One of the things that could knock the U.S. central bank off its rate-hiking schedule is a rise in disruptive corporate deal-making, Chicago Fed President Charles Evans said Tuesday.
Without mentioning any specific mergers or acquisitions, Evans said transformative moves could put pressure on inflation which in turn would slow the Fed from continuing on its path toward policy normalization. He said he remains confident in the economy but is "nervous" about inflation.
"In a world of global competition and new technology, I think competition is coming from new places. New partners are choosing to merge and sort of changing the marketplace and [bringing] more competitive pressures on price margins," Evans told CNBC's "Squawk on the Street" program.
"If that's the case, and I think that's just speculative at this point, then it means that we need even more accommodation to get inflation up," he added.
The Fed is charged with two goals: maximum employment and price stability. While the unemployment rate has tumbled to 4.3 percent during the Fed's historically aggressive policy moves since the financial crisis, inflation has remained elusive.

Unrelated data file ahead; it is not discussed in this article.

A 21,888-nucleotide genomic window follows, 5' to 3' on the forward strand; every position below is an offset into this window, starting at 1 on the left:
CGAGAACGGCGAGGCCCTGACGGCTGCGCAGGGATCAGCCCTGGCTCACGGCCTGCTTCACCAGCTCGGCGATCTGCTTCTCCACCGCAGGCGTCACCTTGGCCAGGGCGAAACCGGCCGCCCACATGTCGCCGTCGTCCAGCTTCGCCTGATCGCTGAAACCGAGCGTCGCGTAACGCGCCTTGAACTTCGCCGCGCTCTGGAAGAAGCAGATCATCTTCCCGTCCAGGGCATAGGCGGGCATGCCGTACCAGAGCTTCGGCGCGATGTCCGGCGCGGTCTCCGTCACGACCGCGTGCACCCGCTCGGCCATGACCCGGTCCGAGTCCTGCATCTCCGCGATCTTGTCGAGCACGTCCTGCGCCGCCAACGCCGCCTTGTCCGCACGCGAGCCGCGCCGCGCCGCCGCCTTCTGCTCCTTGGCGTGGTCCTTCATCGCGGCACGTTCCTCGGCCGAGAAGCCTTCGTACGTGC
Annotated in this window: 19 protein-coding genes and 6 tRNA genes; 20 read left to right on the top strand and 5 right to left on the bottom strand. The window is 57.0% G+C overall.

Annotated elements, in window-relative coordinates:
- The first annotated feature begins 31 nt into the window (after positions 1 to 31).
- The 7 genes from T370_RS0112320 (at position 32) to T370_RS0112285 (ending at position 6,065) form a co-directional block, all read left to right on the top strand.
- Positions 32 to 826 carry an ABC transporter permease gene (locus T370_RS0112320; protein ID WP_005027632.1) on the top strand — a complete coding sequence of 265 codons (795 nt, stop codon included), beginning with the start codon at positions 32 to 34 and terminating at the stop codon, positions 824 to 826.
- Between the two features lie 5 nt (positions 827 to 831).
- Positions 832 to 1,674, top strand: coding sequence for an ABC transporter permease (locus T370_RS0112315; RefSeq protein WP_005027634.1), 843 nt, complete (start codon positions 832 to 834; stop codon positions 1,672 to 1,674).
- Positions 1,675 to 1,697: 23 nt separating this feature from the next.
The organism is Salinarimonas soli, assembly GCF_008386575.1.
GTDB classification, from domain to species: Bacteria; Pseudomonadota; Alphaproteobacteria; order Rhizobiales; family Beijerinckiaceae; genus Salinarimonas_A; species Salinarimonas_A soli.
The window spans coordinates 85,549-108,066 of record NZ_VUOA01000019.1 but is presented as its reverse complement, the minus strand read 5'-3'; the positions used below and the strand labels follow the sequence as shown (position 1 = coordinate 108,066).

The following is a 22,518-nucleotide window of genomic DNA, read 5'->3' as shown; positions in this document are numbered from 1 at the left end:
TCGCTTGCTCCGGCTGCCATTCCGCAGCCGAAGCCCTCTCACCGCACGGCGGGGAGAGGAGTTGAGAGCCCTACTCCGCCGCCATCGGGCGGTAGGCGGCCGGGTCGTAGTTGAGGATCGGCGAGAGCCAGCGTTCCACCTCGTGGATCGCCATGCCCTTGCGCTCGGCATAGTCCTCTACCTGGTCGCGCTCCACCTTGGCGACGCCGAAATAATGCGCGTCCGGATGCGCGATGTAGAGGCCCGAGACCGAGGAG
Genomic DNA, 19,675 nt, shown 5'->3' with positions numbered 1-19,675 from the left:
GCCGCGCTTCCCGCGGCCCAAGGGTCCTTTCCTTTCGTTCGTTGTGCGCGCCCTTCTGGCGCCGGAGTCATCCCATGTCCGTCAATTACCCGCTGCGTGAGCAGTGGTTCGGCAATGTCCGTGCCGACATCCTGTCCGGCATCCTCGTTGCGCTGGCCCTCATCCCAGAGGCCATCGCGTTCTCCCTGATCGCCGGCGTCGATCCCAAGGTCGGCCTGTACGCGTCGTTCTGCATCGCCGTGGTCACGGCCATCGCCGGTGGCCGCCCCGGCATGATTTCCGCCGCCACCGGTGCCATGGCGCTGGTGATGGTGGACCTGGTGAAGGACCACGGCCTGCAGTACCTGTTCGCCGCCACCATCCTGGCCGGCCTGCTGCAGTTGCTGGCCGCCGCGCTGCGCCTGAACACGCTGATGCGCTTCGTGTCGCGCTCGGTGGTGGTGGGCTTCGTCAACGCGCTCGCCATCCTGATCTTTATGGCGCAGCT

The Fed has set 2 percent as an inflation goal, but last week reduced its forecast for this year from 1.9 percent to 1.6 percent. Despite the miss on inflation, the policymaking Federal Open Market Committee voted to hike rates a quarter point, and has indicated one more increase is on the way later this year.
However, Evans said more signs of downward pressure on inflation would indicate "that we need even more accommodation to get inflation up, because the changes in price margins would reduce relative prices."